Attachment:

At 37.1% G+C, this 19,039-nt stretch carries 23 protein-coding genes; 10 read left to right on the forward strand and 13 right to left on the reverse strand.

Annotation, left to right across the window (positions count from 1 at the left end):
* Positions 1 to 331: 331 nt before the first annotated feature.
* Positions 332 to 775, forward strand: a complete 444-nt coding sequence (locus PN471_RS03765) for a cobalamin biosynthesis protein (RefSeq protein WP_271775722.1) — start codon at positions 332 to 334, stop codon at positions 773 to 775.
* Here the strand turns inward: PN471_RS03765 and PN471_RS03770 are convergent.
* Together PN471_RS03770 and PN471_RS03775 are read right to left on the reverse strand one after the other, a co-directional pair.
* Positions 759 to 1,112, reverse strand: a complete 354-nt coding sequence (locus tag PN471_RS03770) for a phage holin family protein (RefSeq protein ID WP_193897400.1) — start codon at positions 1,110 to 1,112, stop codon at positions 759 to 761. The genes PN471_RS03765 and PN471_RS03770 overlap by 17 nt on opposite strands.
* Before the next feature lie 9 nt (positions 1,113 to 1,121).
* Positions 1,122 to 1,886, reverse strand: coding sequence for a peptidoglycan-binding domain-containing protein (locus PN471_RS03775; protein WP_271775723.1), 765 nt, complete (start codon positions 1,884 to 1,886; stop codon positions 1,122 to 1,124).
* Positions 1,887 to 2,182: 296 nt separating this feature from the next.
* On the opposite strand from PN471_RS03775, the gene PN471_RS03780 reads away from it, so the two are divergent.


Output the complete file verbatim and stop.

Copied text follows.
At 37.1% G+C, this 19,039-nt stretch carries 23 protein-coding genes; 10 read left to right on the forward strand and 13 right to left on the reverse strand.

Annotation, left to right across the window (positions count from 1 at the left end):
* Positions 1 to 331: 331 nt before the first annotated feature.
* Positions 332 to 775, forward strand: a complete 444-nt coding sequence (locus PN471_RS03765) for a cobalamin biosynthesis protein (RefSeq protein WP_271775722.1) — start codon at positions 332 to 334, stop codon at positions 773 to 775.
* Here the strand turns inward: PN471_RS03765 and PN471_RS03770 are convergent.
* Together PN471_RS03770 and PN471_RS03775 are read right to left on the reverse strand one after the other, a co-directional pair.
* Positions 759 to 1,112, reverse strand: a complete 354-nt coding sequence (locus tag PN471_RS03770) for a phage holin family protein (RefSeq protein ID WP_193897400.1) — start codon at positions 1,110 to 1,112, stop codon at positions 759 to 761. The genes PN471_RS03765 and PN471_RS03770 overlap by 17 nt on opposite strands.
* Before the next feature lie 9 nt (positions 1,113 to 1,121).
* Positions 1,122 to 1,886, reverse strand: coding sequence for a peptidoglycan-binding domain-containing protein (locus PN471_RS03775; protein WP_271775723.1), 765 nt, complete (start codon positions 1,884 to 1,886; stop codon positions 1,122 to 1,124).
* Positions 1,887 to 2,182: 296 nt separating this feature from the next.
* On the opposite strand from PN471_RS03775, the gene PN471_RS03780 reads away from it, so the two are divergent.